The view from the veranda
My first visit to Kenya – christmas 2010
My first travel to Kenya in 2010 was a surprise – not least for myself. It was a pure whim. On the other hand – it’s not the stupidest thing I’ve done in my life. It was a year of many travels. During summer I was hiking in the mountains, in November, I visited China of all places. In December stood Kenya on my schedule.
It had with loneliness and Christmas to do. It’s hard to celebrate Christmas alone, one of the hardest that are. I had done that a few times before, but it would not do in 2010. I had got a fb friend in Kenya and had in six months exchanged thoughts and opinions with her. Was it possible to ask to come for a visit? I knew she lived near Nairobi; she worked and had a daughter of 3 years. I had no thoughts about what she would answer. I know today that she was surprised by the question and she consulted her stepfather, and they agreed to answer yes.
Of course I was very excited on the plane down to Africa. A former colleague of mine had warned me as best she could. Several others were sceptical. I was repeatedly attempted fooled by Russian ladies; they were only looking for one thing – money. My gut feeling was different, however, confident that this was going to go well. I can be quite nervous at the beginning of a journey. If it didn’t went well, there was certainly hotels in the area.
Getting into Kenya is a long process. You must fill out a bunch of forms, and you must pay a visa fee, which at that time was $ 25. Was super excited as I stepped out of the baggage department, through customs and into the waiting area where hundreds of people with posters and banners. Then I suddenly saw a face I knew from face book, a friendly face that welcomed me and asked if I wanted some coffee before we went to her apartment. There was a coffee shop nearby. Then I met Buda and Salamah, stepfather and daughter. Nice. It was late so her daughter was tired. Now I was in Kenya!
The contrast was great: When I left home, it was winter and freezing temperatures. Here it was around + 20 ° C. The road to the town she lived in, Kitengela, was partly very bumpy, but eventually we arrived at the 5-storey apartment building where she lived in the 5th Floor. The car was parked downstairs in the basement along with all the other cars. It was pretty cramped down there. The building was relatively newly built, but had no lift. The stairs would give a lot of good exercise. It was pretty much sounds in the house, but eventually she got locked us into the apartment. The profit lock was a process. The padlock hung in a small box so you almost have to feel your way to the keyhole to unlock the door, which was of welded iron.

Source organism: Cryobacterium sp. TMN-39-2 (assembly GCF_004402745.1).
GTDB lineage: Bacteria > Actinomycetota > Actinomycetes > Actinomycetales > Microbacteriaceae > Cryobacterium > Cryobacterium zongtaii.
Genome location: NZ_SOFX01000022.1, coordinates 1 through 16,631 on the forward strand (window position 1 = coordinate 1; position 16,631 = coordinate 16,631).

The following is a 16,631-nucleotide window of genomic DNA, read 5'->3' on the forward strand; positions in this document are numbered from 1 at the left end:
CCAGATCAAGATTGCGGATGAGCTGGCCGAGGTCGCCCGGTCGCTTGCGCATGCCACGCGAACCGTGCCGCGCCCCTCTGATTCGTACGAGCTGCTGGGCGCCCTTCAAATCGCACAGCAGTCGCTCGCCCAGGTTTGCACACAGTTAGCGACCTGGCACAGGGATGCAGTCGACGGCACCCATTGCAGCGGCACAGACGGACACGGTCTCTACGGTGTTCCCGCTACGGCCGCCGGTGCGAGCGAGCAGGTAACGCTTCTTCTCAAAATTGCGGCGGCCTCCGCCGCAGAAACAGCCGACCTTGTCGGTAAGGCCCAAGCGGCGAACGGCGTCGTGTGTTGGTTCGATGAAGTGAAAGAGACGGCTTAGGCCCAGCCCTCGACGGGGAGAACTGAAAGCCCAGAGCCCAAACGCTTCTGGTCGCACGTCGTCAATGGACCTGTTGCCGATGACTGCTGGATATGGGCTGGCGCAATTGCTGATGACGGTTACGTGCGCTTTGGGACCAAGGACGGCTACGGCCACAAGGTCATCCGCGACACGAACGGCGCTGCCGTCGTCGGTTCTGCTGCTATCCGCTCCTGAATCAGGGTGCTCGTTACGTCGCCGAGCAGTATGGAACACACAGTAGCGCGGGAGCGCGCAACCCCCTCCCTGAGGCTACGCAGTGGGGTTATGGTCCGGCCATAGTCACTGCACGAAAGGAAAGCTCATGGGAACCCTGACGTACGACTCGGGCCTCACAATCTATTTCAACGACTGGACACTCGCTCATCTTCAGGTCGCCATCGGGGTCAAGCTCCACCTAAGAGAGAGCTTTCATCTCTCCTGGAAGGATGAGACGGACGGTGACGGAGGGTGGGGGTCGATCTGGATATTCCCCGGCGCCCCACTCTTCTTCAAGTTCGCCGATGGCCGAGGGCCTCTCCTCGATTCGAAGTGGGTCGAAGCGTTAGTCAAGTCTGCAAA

I cannot remember if I was surprised, or what my reaction was, I did not have great expectations. I knew there was not a cabin with dirt floor and cow dung on the walls, but Fatma has grown up in such. But an apartment, which had three rooms, kitchen, toilet and bathroom, was almost without furniture. A table, a work desk with TV and old pc and a plastic chair was all. In the bedroom as I intended, there was a bed and fixed wardrobes. Salamah and Fatma slept on rubber mattresses in the second room. Exactly not very good. Well I would only stay there for 14 days, so they could get the bed back.
Fatma asked if I really wanted to stay there? I thought – I had travelled from loneliness in the cold in Norway, here was electricity, water tap, a bed to sleep in and a gas boiler / charcoal burner in the kitchen, here were nice people – this was like going on a cabin in a well equipped cottage. Sure I would be there.
Later both electrisity and the water did disappear for periods, but that’s another story.
I no longer remember the details of these 14 days I was there. There were 14 days out, and I decided to come back as soon as possible. It happened too – at Easter. And so it has gone snowballed – all in all, I have visited Kenya 6 times since that first visit – four times with a stay of almost half a year. After 2 years we become married.
Fatma lived in the 5th floor. She had a small veranda with a great view. From there it was a view in many directions. It was nice to sit on the veranda and gaze down at the people who passed by with all kinds of things on your back or on the head or on the hip. You also saw many buildings that were under construction, some crowded of workers, others were in a standstill – maybe it was the end of the money? A couple of times I was not feeling well I sat almost the whole day out here, watching life around. At midday you were protected by the roof over from the intense sun, for it is pretty intense here – just a few degrees south of the equator.
But I set not only quiet on this front veranda. I was taken out on the town, visited the market (where I later were forbidden to go; prices went up 50% when I just showed!) and some shops (but the biggest was yet opened): Second day we took the matatu ( minibus) to Nairobi and was picked up by Buda who drove us to the great rift valley. This I want to show using some pictures which are all taken at the end of year 2010. Then you have to see the Norwegian version!